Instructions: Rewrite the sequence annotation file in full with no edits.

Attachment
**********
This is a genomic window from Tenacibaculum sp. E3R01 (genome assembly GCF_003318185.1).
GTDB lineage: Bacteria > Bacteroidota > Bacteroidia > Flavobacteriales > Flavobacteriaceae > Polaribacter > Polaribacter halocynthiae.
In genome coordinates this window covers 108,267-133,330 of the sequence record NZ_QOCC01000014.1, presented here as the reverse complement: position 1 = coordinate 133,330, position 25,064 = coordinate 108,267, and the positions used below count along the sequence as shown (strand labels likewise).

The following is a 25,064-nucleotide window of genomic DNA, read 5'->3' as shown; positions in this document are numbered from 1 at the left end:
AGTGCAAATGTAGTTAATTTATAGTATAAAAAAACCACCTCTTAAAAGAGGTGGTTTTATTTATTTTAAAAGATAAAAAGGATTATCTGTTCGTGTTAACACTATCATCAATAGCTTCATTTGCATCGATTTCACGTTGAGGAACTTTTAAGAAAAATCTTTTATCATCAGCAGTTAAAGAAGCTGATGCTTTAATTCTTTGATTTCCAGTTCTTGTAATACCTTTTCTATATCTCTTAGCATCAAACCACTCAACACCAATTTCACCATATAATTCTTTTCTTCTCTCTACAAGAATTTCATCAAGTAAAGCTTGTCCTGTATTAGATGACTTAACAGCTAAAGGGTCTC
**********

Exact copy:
This is a genomic window from Tenacibaculum sp. E3R01 (genome assembly GCF_003318185.1).
GTDB lineage: Bacteria > Bacteroidota > Bacteroidia > Flavobacteriales > Flavobacteriaceae > Polaribacter > Polaribacter halocynthiae.
In genome coordinates this window covers 108,267-133,330 of the sequence record NZ_QOCC01000014.1, presented here as the reverse complement: position 1 = coordinate 133,330, position 25,064 = coordinate 108,267, and the positions used below count along the sequence as shown (strand labels likewise).

The following is a 25,064-nucleotide window of genomic DNA, read 5'->3' as shown; positions in this document are numbered from 1 at the left end:
AGTGCAAATGTAGTTAATTTATAGTATAAAAAAACCACCTCTTAAAAGAGGTGGTTTTATTTATTTTAAAAGATAAAAAGGATTATCTGTTCGTGTTAACACTATCATCAATAGCTTCATTTGCATCGATTTCACGTTGAGGAACTTTTAAGAAAAATCTTTTATCATCAGCAGTTAAAGAAGCTGATGCTTTAATTCTTTGATTTCCAGTTCTTGTAATACCTTTTCTATATCTCTTAGCATCAAACCACTCAACACCAATTTCACCATATAATTCTTTTCTTCTCTCTACAAGAATTTCATCAAGTAAAGCTTGTCCTGTATTAGATGACTTAACAGCTAAAGGGTCTC